The 2020 European Championship final is a game most England fans would like to forget, as the entire nation’s hopes of football coming home again were agonisingly dashed by Roberto Mancini’s dogged Italy at Wembley Stadium.
However, as the Three Lions gear up to face Gli Azzurri at the iconic London venue once again for a Euro 2024 qualifier on October 17, you can’t help but be reminded of the events that panned out on July 11, 2021.
This will be the fourth time these two sides have met since the Euro 2020 showpiece, with their Nations League encounters ending 0-0 and 1-0 in Italy’s favour in 2022, before Gareth Southgate’s side won 2-1 at Stadio Diego Armando Maradona in Napoli earlier this year.
The Three Lions are the heavy favourites to make it two wins on the bounce in the England v Italy odds when they clash with Gil Azzurri again this month. So, as the anticipation for that match begins to build, let’s take a look at the events that occurred in 2021.
There were chaotic scenes outside Wembley ahead of kick-off, with thousands of fans storming the stadium and causing serious disorder on Olympic Way that marred such a big event. The game went ahead as planned, however, and it wasn’t long before Luke Shaw fired England ahead.
The Manchester United left-back started and finished the early attack, latching onto Kieran Trippier’s looping cross and firing passed Gianluigi Donnarumma with a first-time effort just three minutes in, scoring the quickest goal in a European Championship final.
Italy had a few good chances of their own to get back on level terms in the first half, with Federico Chiesa pulling his driven effort just wide of the near post from the edge of the area, before Marco Verratti had a rather tame shot from 18 yards out easily saved by Jordan Pickford.
England had a penalty appeal waved away by the referee in the second half as the Three Lions felt Marcus Rashford had been pulled back when splitting through Italy’s experienced centre-back partnership of Leonardo Bonucci and Giorgio Chiellini.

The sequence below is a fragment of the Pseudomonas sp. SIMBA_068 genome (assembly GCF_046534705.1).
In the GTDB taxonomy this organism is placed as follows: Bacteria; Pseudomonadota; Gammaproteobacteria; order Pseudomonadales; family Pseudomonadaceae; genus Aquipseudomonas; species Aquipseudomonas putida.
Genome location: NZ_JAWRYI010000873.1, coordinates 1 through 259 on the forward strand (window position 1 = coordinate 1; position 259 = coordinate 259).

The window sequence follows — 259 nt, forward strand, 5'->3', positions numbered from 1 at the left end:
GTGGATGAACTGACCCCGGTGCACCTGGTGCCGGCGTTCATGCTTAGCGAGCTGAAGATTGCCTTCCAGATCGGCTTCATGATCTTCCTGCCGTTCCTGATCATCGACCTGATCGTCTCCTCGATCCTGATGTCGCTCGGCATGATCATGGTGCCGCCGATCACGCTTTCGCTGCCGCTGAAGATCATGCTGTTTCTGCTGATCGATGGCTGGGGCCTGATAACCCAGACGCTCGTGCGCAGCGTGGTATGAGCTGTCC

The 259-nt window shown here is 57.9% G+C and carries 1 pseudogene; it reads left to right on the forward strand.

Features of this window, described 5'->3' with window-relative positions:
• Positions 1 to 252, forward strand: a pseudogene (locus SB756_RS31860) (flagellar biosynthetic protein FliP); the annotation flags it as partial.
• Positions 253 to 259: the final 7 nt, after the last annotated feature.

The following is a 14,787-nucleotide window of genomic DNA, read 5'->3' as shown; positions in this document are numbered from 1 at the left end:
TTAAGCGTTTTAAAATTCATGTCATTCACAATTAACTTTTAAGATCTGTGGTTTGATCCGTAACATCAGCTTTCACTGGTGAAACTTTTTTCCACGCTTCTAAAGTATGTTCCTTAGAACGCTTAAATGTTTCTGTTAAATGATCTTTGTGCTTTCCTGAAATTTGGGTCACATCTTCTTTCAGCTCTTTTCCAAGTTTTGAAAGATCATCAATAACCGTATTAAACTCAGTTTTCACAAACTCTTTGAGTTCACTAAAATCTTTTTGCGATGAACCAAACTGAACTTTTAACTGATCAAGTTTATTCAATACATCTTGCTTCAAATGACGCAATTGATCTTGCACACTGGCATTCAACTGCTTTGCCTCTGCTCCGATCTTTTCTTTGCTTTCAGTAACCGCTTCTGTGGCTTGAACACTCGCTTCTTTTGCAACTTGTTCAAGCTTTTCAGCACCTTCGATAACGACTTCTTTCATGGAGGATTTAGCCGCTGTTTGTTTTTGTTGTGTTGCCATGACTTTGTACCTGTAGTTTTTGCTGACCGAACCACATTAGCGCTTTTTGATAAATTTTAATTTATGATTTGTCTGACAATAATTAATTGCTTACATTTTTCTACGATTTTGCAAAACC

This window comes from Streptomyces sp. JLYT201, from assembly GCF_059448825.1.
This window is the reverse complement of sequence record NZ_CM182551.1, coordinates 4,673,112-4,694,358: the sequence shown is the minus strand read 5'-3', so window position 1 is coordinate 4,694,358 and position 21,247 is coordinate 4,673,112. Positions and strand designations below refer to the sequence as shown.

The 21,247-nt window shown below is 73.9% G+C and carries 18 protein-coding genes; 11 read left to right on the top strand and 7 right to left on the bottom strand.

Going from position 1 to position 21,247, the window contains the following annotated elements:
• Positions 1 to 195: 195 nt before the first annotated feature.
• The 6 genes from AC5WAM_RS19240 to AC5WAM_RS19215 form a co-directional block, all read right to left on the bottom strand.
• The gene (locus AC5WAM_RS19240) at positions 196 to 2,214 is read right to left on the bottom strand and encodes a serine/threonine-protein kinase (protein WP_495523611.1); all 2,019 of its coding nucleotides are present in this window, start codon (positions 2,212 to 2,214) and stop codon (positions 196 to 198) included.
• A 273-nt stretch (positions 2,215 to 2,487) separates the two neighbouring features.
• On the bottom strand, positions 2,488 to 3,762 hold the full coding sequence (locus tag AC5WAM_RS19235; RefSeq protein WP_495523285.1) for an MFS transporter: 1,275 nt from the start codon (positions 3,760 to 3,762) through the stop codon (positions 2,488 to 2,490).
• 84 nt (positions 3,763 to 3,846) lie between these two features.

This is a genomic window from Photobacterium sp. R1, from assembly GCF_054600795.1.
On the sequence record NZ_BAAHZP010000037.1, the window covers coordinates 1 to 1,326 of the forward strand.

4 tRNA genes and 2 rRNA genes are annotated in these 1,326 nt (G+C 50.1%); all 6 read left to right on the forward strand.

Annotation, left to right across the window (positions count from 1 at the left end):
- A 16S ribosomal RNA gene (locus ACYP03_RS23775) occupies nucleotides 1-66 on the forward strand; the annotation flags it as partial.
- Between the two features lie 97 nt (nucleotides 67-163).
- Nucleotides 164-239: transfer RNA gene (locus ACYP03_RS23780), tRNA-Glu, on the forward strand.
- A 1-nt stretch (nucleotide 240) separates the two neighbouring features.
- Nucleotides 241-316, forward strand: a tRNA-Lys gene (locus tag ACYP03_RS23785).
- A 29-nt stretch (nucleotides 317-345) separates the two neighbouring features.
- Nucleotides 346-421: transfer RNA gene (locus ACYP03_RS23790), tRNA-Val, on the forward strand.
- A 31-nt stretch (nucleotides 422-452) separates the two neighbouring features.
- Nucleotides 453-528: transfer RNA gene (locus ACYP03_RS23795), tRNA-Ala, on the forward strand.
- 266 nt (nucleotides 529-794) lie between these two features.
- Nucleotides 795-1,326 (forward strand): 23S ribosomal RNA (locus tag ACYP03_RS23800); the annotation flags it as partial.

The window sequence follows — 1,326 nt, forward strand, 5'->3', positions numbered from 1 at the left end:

Gli Azzurri soon started adding the pressure as Roberto Mancini’s side desperately looked for an equaliser, and Pickford had to be equal to efforts from Lorenzo Insigne and Chiesa to keep England in front at Wembley.
After Manchester City defender John Stones had a headed chance tipped over the bar from Donnarumma, Italy went down the other end for a corner of their own and Bonucci scrambled the ball over the line after a bit of pinball in the area.
Dominico Berardi skied a chance for Italy to win it in the 73rd minute. He beat a charging Pickford to the over-the-top ball, but couldn’t keep his volley down and the game headed to extra-time.
Both sides were visibly tired in extra-time, but it was Italy who carried on mounting much of the pressure. There was nothing really in terms of clear-cut chances, however, and England’s worst nightmare became a reality as a penalty shootout lingered.
It looked like the Three Lions might break their penalty curse when Pickford saved the usually reliable Jorginho’s effort from 12 yards, but Marcus Rashford, Jadon Sancho and Bukayo Saka all failed to convert as Italy were crowned European champions for the second time.